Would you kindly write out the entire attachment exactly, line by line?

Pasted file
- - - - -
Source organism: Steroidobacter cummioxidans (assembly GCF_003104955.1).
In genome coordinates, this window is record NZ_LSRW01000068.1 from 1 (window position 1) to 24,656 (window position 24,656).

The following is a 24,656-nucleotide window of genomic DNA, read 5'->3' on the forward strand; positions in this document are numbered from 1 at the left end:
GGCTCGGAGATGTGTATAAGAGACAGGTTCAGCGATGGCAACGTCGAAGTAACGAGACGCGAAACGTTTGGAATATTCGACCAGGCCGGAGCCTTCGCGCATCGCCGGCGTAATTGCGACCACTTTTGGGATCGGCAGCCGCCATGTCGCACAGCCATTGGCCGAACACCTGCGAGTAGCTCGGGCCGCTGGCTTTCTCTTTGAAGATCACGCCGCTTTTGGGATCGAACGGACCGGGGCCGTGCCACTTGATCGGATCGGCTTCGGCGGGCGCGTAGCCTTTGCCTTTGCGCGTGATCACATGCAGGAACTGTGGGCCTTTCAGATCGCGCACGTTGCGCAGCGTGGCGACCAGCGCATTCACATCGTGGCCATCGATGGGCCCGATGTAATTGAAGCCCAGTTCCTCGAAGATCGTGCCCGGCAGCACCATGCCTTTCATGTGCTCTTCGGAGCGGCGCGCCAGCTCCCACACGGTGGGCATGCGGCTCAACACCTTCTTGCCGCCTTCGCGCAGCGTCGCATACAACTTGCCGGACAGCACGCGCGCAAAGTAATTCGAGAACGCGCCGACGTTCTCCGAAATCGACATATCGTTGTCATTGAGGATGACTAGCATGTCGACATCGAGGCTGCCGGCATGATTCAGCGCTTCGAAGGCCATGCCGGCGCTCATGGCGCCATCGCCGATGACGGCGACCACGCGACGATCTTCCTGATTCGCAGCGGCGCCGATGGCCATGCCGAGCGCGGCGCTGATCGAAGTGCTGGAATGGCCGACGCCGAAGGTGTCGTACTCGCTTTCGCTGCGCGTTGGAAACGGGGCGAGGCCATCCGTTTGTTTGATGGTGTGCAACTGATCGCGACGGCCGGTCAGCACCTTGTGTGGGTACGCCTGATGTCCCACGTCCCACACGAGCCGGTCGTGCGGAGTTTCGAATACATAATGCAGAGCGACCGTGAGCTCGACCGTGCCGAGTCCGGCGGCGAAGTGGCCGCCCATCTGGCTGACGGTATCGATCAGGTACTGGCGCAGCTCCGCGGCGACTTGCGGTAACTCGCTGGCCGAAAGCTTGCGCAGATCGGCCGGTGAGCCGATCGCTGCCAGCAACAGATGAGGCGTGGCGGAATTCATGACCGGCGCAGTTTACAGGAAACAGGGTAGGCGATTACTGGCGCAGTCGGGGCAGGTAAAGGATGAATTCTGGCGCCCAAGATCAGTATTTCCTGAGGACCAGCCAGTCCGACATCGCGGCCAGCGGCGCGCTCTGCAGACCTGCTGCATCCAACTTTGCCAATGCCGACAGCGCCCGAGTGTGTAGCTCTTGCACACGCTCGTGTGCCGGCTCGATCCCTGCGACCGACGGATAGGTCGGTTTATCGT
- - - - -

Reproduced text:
Source organism: Steroidobacter cummioxidans (assembly GCF_003104955.1).
In genome coordinates, this window is record NZ_LSRW01000068.1 from 1 (window position 1) to 24,656 (window position 24,656).

The following is a 24,656-nucleotide window of genomic DNA, read 5'->3' on the forward strand; positions in this document are numbered from 1 at the left end:
GGCTCGGAGATGTGTATAAGAGACAGGTTCAGCGATGGCAACGTCGAAGTAACGAGACGCGAAACGTTTGGAATATTCGACCAGGCCGGAGCCTTCGCGCATCGCCGGCGTAATTGCGACCACTTTTGGGATCGGCAGCCGCCATGTCGCACAGCCATTGGCCGAACACCTGCGAGTAGCTCGGGCCGCTGGCTTTCTCTTTGAAGATCACGCCGCTTTTGGGATCGAACGGACCGGGGCCGTGCCACTTGATCGGATCGGCTTCGGCGGGCGCGTAGCCTTTGCCTTTGCGCGTGATCACATGCAGGAACTGTGGGCCTTTCAGATCGCGCACGTTGCGCAGCGTGGCGACCAGCGCATTCACATCGTGGCCATCGATGGGCCCGATGTAATTGAAGCCCAGTTCCTCGAAGATCGTGCCCGGCAGCACCATGCCTTTCATGTGCTCTTCGGAGCGGCGCGCCAGCTCCCACACGGTGGGCATGCGGCTCAACACCTTCTTGCCGCCTTCGCGCAGCGTCGCATACAACTTGCCGGACAGCACGCGCGCAAAGTAATTCGAGAACGCGCCGACGTTCTCCGAAATCGACATATCGTTGTCATTGAGGATGACTAGCATGTCGACATCGAGGCTGCCGGCATGATTCAGCGCTTCGAAGGCCATGCCGGCGCTCATGGCGCCATCGCCGATGACGGCGACCACGCGACGATCTTCCTGATTCGCAGCGGCGCCGATGGCCATGCCGAGCGCGGCGCTGATCGAAGTGCTGGAATGGCCGACGCCGAAGGTGTCGTACTCGCTTTCGCTGCGCGTTGGAAACGGGGCGAGGCCATCCGTTTGTTTGATGGTGTGCAACTGATCGCGACGGCCGGTCAGCACCTTGTGTGGGTACGCCTGATGTCCCACGTCCCACACGAGCCGGTCGTGCGGAGTTTCGAATACATAATGCAGAGCGACCGTGAGCTCGACCGTGCCGAGTCCGGCGGCGAAGTGGCCGCCCATCTGGCTGACGGTATCGATCAGGTACTGGCGCAGCTCCGCGGCGACTTGCGGTAACTCGCTGGCCGAAAGCTTGCGCAGATCGGCCGGTGAGCCGATCGCTGCCAGCAACAGATGAGGCGTGGCGGAATTCATGACCGGCGCAGTTTACAGGAAACAGGGTAGGCGATTACTGGCGCAGTCGGGGCAGGTAAAGGATGAATTCTGGCGCCCAAGATCAGTATTTCCTGAGGACCAGCCAGTCCGACATCGCGGCCAGCGGCGCGCTCTGCAGACCTGCTGCATCCAACTTTGCCAATGCCGACAGCGCCCGAGTGTGTAGCTCTTGCACACGCTCGTGTGCCGGCTCGATCCCTGCGACCGACGGATAGGTCGGTTTATCGT